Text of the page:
FoodASC Asks- Back to School
Welcome to our Food ASC Asks post where FoodASC asks YOU, the community, to share your ideas and tips on a particular topic. It’s a chance to exchange ideas and share valuable information that you have discovered, written or experienced.
Heading back to school is on the minds of some children and probably many more parents during the month of August.
In our post, Don’t Get Schooled-20 Questions Parents Need to Answer, we list 20 necessary questions that parents need to ask when sending their children with food allergies to school.
Back to school questions cover:
- Heart to heart talks with your child.
Share your tips:
In the comments below, simply add a favorite tip or a link to an article or blog post (personal posts are fine) on the subject of Back to School for all of us to enjoy.
Donna DeCosta, Founder FoodASC.com
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Back to school means back to checking ALL areas that need to be safe for your child with allergies- this is our list
Thanks Nutrimom. Crafts and activities, as well as the others, are quite a concern particularly in elementary school with so many projects in the classroom. Great reminders!
My youngest daughter is allergic to dairy, eggs, peanuts & tree nuts. I have a list of items I discuss with my daughter’s teacher & principal to ensure her safety at school. I wrote about it here: https://ourallergiclife.com/2017/04/10/school-safety/
Hi Jyoti, thanks for sharing your list of items with us. I think it’s great that you included staff, classmate and student strategies.
Some of the things we do to prepare is set up time to meet the new teacher, the nurse and the school psychologist. All of these play a huge roll in our daily school life. We meet with each to review the action plan and review the schedule for my son and figure out all the best ways to keep him safe throughout the day. It has helped my son to know everyone is prepared along with gives everyone time to ask me questions before school starts. Here is an article as well from my site that I found helpful too! http://newyork.navigatingfoodallergies.com/things-every-parent-needs-to-know-before-their-child-with-food-allergies-starts-kindergarten-and-more-for-when-they-do-start/
Great idea to get the school psychologist involved as well. I’m sure that your son feels more comfortable knowing that the staff is aware of his food allergies. Thanks Pamela for your wonderful suggestions!
A week before school begins, sit down with your FA child and create a list of their favorite school-safe lunches, snacks, and desserts. This saves time and brain power at lunch-making time and acts as a mini shopping and inventory list. Review the list periodically and make additions and deletions throughout the year as their tastes changes, they try different foods, and as they pass food challenges. This system has worked well for us!
Stacey Agin Murray, Professional Organizer
Mom of child allergic to Dairy, Eggs, Peanuts, Tree Nuts (except Almonds) and Finned Fish
Great idea, Stacey! I never thought of making an actual list of their favorites. I usually wait until I am at the grocery store and try to remember what they like (not the most efficient). I’m sure your idea saves time and decreases stress and last minute decisions. Thanks so much for the suggestion.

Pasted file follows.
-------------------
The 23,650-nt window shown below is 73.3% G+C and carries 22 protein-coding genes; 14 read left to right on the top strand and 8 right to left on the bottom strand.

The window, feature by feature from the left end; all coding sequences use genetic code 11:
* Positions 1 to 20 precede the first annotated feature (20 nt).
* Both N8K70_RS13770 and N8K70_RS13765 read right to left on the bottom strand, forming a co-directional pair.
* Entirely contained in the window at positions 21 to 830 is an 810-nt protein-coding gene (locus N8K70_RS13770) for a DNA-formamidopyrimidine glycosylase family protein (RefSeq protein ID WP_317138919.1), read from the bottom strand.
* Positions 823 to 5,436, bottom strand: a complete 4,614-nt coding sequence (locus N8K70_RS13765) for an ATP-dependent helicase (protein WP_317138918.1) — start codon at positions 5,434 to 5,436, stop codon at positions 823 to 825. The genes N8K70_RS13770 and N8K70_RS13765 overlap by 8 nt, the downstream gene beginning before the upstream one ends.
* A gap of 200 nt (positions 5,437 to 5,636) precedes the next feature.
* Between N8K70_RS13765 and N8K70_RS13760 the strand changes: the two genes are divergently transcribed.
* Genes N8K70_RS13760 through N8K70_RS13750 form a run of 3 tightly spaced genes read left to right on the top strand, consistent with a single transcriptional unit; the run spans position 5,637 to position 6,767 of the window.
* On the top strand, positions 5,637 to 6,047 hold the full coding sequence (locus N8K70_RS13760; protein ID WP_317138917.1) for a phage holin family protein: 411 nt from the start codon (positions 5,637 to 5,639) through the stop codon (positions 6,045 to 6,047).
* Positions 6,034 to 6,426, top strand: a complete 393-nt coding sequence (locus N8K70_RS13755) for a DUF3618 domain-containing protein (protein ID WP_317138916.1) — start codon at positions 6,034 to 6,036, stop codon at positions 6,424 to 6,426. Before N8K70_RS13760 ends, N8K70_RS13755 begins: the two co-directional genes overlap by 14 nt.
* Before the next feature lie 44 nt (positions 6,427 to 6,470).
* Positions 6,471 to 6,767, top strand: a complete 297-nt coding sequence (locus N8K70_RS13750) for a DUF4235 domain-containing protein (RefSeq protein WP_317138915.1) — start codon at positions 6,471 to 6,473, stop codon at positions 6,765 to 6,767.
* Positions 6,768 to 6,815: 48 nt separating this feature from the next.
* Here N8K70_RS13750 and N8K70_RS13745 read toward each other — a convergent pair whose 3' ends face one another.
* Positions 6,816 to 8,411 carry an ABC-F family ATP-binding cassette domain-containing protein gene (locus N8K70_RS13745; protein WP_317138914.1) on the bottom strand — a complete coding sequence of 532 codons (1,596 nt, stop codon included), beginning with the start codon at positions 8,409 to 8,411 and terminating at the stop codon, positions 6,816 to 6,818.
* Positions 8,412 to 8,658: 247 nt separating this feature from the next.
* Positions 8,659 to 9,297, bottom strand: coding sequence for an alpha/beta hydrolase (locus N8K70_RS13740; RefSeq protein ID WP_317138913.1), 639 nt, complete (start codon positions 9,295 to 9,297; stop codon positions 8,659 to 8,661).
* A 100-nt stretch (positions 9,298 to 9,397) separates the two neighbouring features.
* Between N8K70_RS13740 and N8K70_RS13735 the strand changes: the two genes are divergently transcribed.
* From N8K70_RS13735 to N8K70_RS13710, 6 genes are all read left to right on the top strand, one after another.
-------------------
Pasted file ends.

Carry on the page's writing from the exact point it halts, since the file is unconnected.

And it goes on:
All of the ideas listed below are great conversation starters! I also believe in getting into school early and having one binder that is provided to teachers. This can easily be referred to when there are substitutes and aids. We’ve had too many occasions when alternate teachers come in and offer treats NOT realizing any kids has food allergies. I wrote an article a few years back with ’10 tips for prepping for Back to School’. I think it still is helpful today, especially for those new to navigating food allergies and school. http://www.smartallergyfriendlyeducation.com/2015/09/10-tips-for-talking-to-your-school.html
Thanks FoodAllergyMom. The binder is a great idea. I did that when my kids were in elementary school. I included things like their Food Allergy Action Plan, Facts and Stats about food allergies, places that allergens hide, how to read labels, contact info etc. What kind of information do you include? Thanks for your article, it is still very relevant!
My daughter is older – 17 and a senior in high school this year. Ever since middle and through high school, I have made it a point to either email or greet each teacher (since there are so many at this point) in person on back to school night. Just so they know who I am if they would ever have a question in reference to my daughter. They become aware of her situation and the fact that she carries an epi pen, through the school nurse and health care action plan that is given to them, but its always good to put a name to the face – hers and mine! Also, starting with middle school and obviously now high school, it has not been necessary for her to sit at any peanut free tables! She sits with and has sat with friends since 6th grade and has been able to manage her allergies just fine. So bottom line, and this is just my advice for those with middle or high school kids, start letting them manage on their own at school. Of course the nurse, my daughters teachers, and her close circle of friends are aware of her allergy situation, but as far as the general population of kids at school goes, we keep in on the down low. I don’t single her out. Like I said, this may not pertain to all kids – just the older ones! Thank you! 🙂
Thanks for your suggestions, Angie. I agree that putting a name to a face is really important as well as giving our children more responsibility as they get older.